Alicia Olmos Ochoa
Documentary Photography

I change positions and observe with patience. Through my camera I capture moments that appear beyond interesting to me. I sometimes write a few key words on my notebook such as:

tic tac tic tac tic tac tic tac tic tac tic tac tic tac tic tac tic tac, jjjjjjjjjjjjjjjjjjjjj rrrrriiiiiiiiiiiiiiiiiiiiii (12 min después) stupid fly

I’m concentrated on her movements, how her body changes throughout the day. Her back seems to ache after a few hours, so she stretches. The lighting variates and as it does I must change positions. I move constantly through the room, silently, without shoes.

A visitor. After observing from the street hesitant to step into the room, he enters. Doesn’t stay long.

I start to feel hungry but I’ve been told to eat as little as possible during the performance. For Alicia it’s important that I “stay with her”, engaging with the act, so I stay. Besides, the timer is up again.

Numbers play a huge part in the story.  3 days, 5 hours, 15 hours, 12 minutes, 60 minutes, 5 cameras, 2 laptops… It’s controlled. It’s so controlled, it’s not free. The way she creates the hair-rings is also extremely systematic, almost mathematical. The writings on the polaroids: the date, time of day, number of picture. The hairs that go into the waste pile and the ones that go into the useful pile. It’s machinery. She’s a machine. She is producing an object out of her own body.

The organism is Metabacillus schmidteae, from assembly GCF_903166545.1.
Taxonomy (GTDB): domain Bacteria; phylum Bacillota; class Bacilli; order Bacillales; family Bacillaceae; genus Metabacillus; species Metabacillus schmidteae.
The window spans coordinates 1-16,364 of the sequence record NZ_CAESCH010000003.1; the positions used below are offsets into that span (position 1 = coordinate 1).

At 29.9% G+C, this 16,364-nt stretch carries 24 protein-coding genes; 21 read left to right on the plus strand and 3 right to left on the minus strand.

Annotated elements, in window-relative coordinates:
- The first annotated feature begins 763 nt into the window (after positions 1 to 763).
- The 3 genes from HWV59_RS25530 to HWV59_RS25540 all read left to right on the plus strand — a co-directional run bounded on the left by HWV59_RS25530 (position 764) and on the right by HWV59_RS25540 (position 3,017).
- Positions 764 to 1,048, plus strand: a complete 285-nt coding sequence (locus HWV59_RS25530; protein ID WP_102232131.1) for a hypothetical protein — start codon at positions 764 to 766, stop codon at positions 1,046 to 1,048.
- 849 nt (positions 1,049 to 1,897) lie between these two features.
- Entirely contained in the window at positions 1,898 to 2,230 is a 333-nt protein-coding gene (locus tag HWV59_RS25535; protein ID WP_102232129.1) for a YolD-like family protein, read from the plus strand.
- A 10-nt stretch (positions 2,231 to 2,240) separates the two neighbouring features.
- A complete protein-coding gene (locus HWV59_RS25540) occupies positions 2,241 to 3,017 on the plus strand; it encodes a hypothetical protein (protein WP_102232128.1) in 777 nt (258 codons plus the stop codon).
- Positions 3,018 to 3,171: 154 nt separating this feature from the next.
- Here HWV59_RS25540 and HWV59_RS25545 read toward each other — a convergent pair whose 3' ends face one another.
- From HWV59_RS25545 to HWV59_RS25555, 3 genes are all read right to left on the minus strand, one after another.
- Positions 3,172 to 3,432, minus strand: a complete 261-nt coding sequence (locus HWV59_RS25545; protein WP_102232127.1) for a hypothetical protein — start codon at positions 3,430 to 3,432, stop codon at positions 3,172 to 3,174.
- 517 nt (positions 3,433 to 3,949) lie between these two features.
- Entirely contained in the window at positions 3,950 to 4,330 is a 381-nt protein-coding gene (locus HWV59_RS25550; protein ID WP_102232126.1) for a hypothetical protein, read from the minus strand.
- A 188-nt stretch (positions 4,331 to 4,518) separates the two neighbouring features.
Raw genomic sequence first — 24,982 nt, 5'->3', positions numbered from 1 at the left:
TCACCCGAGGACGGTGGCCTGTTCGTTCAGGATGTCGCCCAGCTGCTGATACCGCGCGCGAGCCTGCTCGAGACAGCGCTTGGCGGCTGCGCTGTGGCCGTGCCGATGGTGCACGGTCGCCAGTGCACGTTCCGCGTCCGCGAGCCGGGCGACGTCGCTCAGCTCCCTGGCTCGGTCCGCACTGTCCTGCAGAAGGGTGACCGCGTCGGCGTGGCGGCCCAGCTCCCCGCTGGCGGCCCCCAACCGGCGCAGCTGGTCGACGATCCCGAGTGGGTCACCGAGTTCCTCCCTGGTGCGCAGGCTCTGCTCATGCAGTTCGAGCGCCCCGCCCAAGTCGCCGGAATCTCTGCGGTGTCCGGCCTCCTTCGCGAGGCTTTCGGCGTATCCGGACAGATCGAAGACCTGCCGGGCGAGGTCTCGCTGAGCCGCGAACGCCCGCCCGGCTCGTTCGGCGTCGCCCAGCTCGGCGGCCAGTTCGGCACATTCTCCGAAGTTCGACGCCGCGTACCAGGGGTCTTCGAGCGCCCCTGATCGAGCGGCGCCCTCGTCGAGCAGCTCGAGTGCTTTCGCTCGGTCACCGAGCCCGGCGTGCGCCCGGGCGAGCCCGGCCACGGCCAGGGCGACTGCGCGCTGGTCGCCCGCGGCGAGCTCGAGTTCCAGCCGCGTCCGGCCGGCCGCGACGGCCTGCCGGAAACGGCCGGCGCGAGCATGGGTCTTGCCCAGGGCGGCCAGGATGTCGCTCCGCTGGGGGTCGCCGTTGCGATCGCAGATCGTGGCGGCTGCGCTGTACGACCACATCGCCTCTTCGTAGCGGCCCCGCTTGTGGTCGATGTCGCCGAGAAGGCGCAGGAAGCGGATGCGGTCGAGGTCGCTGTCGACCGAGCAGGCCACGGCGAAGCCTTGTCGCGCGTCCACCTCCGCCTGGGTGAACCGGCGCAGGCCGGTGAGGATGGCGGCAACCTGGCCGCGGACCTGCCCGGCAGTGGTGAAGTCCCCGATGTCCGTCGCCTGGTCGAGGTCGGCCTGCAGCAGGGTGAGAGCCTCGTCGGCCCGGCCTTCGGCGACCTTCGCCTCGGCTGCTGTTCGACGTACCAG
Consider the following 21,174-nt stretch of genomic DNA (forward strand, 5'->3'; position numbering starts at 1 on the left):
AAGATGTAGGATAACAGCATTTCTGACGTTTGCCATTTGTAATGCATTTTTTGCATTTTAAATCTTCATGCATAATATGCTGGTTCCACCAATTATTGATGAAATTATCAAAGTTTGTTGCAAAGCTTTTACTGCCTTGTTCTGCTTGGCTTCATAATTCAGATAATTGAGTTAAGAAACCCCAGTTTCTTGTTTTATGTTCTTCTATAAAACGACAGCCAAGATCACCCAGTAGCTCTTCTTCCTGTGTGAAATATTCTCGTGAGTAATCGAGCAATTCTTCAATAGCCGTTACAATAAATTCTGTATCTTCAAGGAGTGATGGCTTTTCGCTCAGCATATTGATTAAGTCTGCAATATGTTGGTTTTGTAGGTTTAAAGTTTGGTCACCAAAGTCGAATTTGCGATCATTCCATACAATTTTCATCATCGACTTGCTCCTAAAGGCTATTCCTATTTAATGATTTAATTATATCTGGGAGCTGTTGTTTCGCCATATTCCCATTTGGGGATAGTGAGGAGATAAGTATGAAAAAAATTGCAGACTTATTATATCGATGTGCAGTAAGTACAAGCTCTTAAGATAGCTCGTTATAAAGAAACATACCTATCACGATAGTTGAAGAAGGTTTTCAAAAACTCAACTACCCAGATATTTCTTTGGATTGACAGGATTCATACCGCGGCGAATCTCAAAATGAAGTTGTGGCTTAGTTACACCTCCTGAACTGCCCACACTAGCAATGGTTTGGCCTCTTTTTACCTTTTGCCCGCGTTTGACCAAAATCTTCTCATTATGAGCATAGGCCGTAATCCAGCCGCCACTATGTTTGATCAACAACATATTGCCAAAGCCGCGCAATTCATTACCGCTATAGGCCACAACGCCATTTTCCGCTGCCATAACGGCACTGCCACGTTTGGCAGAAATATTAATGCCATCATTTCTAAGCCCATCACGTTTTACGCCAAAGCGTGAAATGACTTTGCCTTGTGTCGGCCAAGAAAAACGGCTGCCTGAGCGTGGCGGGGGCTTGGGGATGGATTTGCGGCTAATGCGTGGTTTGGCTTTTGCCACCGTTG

Timer. It goes on for minutes that turn into hours. 12 past , 24 past, 36 past, 48 past, and again 00, 12 past, 24 past, 36 past, 48 past, 00, etc.

Every 60 minutes the SD card in the cameras are full and need to be replaced quietly and as quickly as possible so there’s not one minute unrecorded. Full SD card goes into the laptop and empty SD card goes into the camera. I go back to my position.

I’m a machine too.

Something that supposedly must be pure ritual, organic and human suddenly transforms into something quite the opposite: restrained, controlled, calculated, unfree, limited, robotic.

The fact that this duality takes place in the conversation is surprising but interesting.

It is then, when the performance takes its own life. It’s its own self now and there’s nothing the artist, the viewer or anybody can do to stop it from growing. The beautiful part about art is the relationship it has with the artist. The art grows independent from its creator, exits their body becoming something else, something new and exciting that speaks for itself. No science is able to contain that.